For cysers, I add 3lbs of honey to 5 gal. I warm the honey jar up a little in a hot water bath so that it mixes easier. For some reason, the honey causes pasteurized cider to finish a lot more clear that with sugar or on its own.

I also tried using agave nectar on a couple batches. The result tasted like diluted and alcoholic agave, which was interesting, but not what I was going for. It tasted like the yeast fermented out all of the apple sugar (and taste) and left the agave sugar behind.

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Old 10-06-2008, 01:45 AM   #2
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That is a lot of great information! Thanks! One question... after racking you say that you can stop the fermentation. Could I still bottle and add priming sugar to carbonate? Or is too much of the yeast left behind?

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Old 10-06-2008, 02:19 AM   #3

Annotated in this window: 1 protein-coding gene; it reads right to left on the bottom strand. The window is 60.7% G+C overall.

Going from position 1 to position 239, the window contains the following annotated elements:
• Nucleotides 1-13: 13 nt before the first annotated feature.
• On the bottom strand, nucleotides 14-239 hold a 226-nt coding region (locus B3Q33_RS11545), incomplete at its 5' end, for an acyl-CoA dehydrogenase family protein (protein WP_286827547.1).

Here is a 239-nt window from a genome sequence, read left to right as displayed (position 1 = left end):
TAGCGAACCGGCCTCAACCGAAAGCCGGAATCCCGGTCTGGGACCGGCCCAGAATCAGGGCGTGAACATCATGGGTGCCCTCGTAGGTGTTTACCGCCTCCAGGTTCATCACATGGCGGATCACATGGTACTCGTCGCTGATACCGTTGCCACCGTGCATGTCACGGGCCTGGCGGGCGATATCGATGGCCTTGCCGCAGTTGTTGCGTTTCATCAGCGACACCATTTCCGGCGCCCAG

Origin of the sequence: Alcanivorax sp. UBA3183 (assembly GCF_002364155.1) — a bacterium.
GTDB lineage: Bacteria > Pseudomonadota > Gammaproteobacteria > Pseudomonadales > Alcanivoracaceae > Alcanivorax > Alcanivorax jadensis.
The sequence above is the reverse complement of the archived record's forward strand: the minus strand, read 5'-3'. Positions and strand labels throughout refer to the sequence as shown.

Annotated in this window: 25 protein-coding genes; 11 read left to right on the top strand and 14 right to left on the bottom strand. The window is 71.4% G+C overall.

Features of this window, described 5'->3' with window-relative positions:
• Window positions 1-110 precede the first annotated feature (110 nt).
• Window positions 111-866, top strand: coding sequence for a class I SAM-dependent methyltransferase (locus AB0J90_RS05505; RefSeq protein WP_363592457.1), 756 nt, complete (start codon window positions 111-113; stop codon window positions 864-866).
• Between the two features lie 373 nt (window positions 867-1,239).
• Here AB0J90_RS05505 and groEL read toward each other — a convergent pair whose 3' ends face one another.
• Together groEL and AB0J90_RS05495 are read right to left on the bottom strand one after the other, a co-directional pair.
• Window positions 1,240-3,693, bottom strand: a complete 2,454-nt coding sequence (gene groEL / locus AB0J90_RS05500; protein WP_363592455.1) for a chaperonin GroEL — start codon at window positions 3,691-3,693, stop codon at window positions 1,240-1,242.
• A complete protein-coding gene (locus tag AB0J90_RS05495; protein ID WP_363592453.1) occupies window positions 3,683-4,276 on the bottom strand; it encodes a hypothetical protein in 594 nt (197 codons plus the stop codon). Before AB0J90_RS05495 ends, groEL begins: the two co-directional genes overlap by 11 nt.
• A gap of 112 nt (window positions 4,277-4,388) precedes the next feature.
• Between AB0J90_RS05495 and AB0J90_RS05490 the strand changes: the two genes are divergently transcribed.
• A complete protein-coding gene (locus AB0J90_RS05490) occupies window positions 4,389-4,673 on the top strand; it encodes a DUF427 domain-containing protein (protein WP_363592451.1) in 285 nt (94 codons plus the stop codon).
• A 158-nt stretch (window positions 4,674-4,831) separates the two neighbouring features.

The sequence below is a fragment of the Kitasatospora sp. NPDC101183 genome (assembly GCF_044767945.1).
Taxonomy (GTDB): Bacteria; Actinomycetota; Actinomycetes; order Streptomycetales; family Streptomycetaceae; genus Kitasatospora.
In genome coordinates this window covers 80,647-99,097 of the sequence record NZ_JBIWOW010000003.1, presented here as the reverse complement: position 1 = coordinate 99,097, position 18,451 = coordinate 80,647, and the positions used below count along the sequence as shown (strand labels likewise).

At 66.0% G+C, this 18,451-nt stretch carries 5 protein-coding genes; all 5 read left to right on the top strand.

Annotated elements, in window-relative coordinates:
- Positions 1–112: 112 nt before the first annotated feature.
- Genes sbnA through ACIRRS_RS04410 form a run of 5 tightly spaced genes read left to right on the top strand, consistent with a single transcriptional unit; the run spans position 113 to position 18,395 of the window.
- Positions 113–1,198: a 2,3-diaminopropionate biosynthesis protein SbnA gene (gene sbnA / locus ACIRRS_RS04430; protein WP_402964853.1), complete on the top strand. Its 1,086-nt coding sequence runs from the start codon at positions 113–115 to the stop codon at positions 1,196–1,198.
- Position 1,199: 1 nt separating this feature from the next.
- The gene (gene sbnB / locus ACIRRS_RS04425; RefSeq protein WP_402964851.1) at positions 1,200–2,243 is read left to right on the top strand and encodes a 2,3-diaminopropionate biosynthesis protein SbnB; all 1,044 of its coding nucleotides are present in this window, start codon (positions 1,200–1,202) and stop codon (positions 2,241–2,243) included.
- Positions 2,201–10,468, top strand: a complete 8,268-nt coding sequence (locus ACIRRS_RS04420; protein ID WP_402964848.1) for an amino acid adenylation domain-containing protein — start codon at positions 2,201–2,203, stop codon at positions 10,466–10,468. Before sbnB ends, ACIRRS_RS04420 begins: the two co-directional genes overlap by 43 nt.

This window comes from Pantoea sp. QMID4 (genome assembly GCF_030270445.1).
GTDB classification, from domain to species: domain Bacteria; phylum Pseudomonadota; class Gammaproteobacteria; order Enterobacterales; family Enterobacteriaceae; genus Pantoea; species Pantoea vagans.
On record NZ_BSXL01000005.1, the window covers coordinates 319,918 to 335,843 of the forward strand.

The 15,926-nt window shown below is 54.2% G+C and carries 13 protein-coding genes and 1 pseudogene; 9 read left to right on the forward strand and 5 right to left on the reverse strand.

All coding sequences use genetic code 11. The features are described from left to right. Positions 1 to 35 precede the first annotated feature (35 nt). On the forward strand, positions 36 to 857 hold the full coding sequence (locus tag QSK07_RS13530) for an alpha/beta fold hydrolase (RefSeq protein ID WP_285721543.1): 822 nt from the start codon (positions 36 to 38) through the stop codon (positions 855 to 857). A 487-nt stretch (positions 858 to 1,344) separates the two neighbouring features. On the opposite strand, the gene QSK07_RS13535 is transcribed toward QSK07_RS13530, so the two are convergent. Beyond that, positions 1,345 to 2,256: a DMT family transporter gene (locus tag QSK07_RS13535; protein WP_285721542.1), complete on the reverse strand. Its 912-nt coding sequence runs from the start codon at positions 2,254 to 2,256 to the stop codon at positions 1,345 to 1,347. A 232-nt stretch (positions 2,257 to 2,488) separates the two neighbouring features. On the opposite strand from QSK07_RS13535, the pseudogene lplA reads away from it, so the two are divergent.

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jayhuff - You need to leave the yeast behind or you get bottle bombs. The stuff I bottled ranged from 1.002 to 1.010 when I bottled it last year and it was all still when I opened it last month (except for a few bottles that I filled from kegs). One exploded over the summer, so I guess I didnt get all the yeast out of that one. Normally I use the kegs to force carbonate, so these experiments were just for taste.

I was able to stop fermentation on all of these (except the wild yeast) by cold crashing. But the Nottingingham and S04 were the only ones that I could get to stop by racking alone, and that was only with pasteurized juice with added sugar. I think it would work with S23 or another lager yeast but I havent tried yet. I'm also planning to try stopping fermentation with K-meta and see if that affects the taste, but that wont work with bottle carbing either.

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Old 10-06-2008, 02:22 AM   #4
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Thank you very much! I am curious about using the lager yeast. How do you think lagering the cider would turn out? I know I've read that using a hefeweizen yeast turns out very well. Do you have any experience with this yeast?

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Old 10-06-2008, 02:56 AM   #5